September 24, 2016|
Wake up at five thirty so I can make it in time to shower. So I can get a short workout in before I shower so I don't look like one of the wretched people without a shower or a home. Everything's in order. I have caffeine, workout fuel ready, clothes, shower stuff, and then I can't find my padlock. And I spend what feels like a half hour. I don't know how long. But I spend this awful awful time between the future and past, just looking for the lock.
And while I'm digging through my mess of a car, its mess of bottles and cups I keep around so I'll have a place to piss at night, I think of how much I hate this. I think of how much I don't want this to be my life, searching for one item so I can shower, so I can shit. I think about my mom. I think about how I thought she would never let something like this happen to me. I think about how she pushed me into this thing that is happening to me. I think about my brother and how his vindictiveness in response to my anger led to his threats of detainment, of arrest, of losing all my possssions to a dumpster, pushed me into this car, searching desperately for this padlock like a dog that hasn't eaten for a week trying to reach a piece of rotted meat just beyond a gate. And then it's not like I blame myself, or maybe I do, but I feel an intense regret. Because once I'm done thinking about them, I think about myself, and if only I was less trusting, I wouldn't have taken those gambles on things like the coding "bootcamp" and the outdoor work that paid less than minimum wage wage. I wouldn't have assumed I could get the surgery I need once I finished that job.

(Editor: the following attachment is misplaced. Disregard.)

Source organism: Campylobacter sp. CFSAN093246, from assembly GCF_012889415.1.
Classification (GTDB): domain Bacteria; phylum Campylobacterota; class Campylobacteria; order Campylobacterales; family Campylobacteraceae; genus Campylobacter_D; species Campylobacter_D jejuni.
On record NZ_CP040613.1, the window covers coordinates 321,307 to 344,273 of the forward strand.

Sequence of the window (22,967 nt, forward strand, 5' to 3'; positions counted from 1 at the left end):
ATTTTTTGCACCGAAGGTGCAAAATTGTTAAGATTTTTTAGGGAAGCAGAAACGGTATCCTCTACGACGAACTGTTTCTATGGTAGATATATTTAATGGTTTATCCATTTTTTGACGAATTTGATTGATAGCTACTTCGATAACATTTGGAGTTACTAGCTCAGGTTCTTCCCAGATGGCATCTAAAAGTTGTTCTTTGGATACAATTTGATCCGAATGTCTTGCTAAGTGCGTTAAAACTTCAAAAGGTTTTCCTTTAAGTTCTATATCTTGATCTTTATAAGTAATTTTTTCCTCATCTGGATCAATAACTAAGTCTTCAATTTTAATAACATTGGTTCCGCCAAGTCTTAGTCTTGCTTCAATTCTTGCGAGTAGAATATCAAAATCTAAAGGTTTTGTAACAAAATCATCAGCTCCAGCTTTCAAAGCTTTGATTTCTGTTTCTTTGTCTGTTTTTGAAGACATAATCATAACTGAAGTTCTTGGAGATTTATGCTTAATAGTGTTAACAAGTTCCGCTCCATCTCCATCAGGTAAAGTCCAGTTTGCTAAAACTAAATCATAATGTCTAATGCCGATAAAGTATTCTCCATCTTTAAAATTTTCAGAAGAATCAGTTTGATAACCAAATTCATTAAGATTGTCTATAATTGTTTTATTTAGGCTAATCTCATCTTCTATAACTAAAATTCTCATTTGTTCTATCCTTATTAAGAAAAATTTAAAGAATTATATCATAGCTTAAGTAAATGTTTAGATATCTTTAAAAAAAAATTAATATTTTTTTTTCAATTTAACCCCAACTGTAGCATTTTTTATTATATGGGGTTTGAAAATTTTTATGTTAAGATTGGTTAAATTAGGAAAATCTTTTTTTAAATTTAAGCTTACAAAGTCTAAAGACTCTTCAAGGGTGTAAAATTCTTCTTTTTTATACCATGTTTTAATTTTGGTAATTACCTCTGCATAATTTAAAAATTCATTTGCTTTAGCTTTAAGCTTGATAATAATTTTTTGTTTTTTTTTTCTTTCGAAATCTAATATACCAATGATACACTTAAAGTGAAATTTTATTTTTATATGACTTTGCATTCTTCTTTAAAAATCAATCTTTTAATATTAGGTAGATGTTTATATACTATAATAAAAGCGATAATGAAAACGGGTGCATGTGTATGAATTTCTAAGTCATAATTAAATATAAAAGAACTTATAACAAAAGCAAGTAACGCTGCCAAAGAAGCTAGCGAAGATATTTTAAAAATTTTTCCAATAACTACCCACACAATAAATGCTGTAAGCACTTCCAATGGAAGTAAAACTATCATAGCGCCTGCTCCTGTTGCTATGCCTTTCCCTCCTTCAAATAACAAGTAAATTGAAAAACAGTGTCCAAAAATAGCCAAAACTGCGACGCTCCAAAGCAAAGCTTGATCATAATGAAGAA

I wish I didn't trust her not to let this happen. Not to make this happen. Because if I trusted myself more than I trusted her, this never would have happened.
And as I search, the stabbing in my stomach becomes more acute, more painful, and I need to go to the bathroom more and more and more. It's not as bad as other mornings, but it's starting to get that way.
It's usually worst once I leave my car in the driveway and all I can breathe is the backyard's mountain of dog shit. It hit me then. It's hitting me again. And finally I find my padlock. Exactly where it should be. But it doesn't matter anymore if things are where they should be. Because on top of them are piles of yesterday's activities. The necessities of the previous day. The fervor of searching for something else perhaps.
There is order that I maintain but it is constantly overwritten by overlapping order. Because there just isn't enough room for more than one priority at a time. Like going from a supercomputer to a smartphone. And my supercomputer was already aged and disintegrating.
I can't think anymore because someone is talking right outside the bathroom stall I'm in.